[Note 2: *end note*]

Operators can be overloaded, that is, given meaning when applied to
expressions of class type or
enumeration type.

Uses of overloaded operators are transformed into
function calls as described in [over.oper].

Overloaded operators
obey the rules for syntax and evaluation order specified in [expr.compound],
but the requirements of operand type and value category are replaced
by the rules for function call.

— Subclause [expr.compound] defines the effects of operators when applied to types
for which they have not been overloaded.

Operator overloading shall not
modify the rules for the built-in operators,
that is, for operators applied to types for which they are defined by this
Standard.

However, these built-in operators participate in overload
resolution, and as part of that process user-defined conversions will be
considered where necessary to convert the operands to types appropriate
for the built-in operator.

If a built-in operator is selected, such
conversions will be applied to the operands before the operation is
considered further according to the rules in subclause [expr.compound];
see [over.match.oper], [over.built].

If during the evaluation of an expression, the result is not
mathematically defined or not in the range of representable values for
its type, the behavior is undefined.

[Note 4: *end note*]

The implementation may regroup operators according to
the usual mathematical rules only
where the operators really are associative or commutative.52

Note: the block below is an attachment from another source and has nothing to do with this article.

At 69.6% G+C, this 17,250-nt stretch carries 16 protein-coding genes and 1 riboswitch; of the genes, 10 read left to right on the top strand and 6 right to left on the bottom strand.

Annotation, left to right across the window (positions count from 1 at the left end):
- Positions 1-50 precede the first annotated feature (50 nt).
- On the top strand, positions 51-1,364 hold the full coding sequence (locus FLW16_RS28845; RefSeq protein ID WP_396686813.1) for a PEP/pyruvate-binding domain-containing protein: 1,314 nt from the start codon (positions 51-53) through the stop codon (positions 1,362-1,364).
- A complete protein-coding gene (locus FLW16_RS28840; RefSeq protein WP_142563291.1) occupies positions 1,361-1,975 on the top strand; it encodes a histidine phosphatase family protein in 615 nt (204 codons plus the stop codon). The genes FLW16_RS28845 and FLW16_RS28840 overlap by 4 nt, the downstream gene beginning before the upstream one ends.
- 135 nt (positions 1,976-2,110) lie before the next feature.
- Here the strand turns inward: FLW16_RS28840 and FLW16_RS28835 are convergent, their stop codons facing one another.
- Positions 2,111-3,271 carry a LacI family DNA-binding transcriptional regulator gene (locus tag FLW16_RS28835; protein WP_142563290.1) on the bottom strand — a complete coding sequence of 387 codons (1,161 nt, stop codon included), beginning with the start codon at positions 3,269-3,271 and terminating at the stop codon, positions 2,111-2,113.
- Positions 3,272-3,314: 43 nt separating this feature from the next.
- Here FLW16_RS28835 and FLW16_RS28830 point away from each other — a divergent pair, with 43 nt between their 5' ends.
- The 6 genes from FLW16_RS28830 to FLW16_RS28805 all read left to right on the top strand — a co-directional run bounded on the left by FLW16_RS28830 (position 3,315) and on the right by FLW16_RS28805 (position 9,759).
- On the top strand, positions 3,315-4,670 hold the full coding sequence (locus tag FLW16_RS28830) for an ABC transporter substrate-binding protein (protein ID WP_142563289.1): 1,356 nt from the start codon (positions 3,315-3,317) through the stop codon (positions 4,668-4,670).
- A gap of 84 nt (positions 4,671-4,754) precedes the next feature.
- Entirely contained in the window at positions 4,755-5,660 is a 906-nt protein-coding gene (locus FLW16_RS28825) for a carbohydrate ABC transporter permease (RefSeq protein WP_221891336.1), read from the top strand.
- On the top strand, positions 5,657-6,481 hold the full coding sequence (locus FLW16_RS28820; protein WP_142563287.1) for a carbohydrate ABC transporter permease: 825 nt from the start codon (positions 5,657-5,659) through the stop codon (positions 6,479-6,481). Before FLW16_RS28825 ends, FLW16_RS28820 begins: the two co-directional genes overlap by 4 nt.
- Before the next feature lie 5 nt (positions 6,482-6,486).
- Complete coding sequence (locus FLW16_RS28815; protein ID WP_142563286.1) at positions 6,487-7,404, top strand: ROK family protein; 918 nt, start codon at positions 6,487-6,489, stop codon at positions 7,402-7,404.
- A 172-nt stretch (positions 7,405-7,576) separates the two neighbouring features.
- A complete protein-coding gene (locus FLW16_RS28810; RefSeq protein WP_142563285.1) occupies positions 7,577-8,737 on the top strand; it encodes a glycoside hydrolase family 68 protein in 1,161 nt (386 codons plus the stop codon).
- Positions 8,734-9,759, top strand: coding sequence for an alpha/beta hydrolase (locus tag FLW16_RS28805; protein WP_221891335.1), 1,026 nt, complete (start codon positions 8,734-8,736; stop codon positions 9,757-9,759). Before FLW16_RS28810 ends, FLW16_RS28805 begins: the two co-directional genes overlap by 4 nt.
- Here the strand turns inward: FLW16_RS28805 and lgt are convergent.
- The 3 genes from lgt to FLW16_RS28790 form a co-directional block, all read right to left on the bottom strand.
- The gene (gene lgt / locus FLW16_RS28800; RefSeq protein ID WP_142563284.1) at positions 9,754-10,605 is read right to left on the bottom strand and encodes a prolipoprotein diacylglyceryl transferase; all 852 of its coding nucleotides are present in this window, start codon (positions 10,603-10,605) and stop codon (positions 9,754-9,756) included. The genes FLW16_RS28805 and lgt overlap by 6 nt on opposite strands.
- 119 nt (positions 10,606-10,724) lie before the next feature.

For example, in the following fragment
int a, b;
/* ... */
a = a + 32760 + b + 5;
the expression statement behaves exactly the same as
a = (((a + 32760) + b) + 5);
due to the associativity and precedence of these operators.

Thus, the
result of the sum (a + 32760) is next added to b, and
that result is then added to 5 which results in the value assigned to
a.

On a machine in which overflows produce an exception and in
which the range of values representable by an int is
[-32768, +32767], the implementation cannot rewrite this
expression as
a = ((a + b) + 32765);
since if the values for a and b were, respectively,
-32754 and -15, the sum a + b would produce an exception while
the original expression would not; nor can the expression be rewritten
as either
a = ((a + 32765) + b);
or
a = (a + (b + 32765));
since the values for a and b might have been,
respectively, 4 and -8 or -17 and 12.

However on a machine in which
overflows do not produce an exception and in which the results of
overflows are reversible, the above expression statement can be
rewritten by the implementation in any of the above ways because the
same result will occur.

— The cast and assignment operators must still perform their specific
conversions as described in [expr.type.conv], [expr.cast],
[expr.static.cast] and [expr.ass].

⮥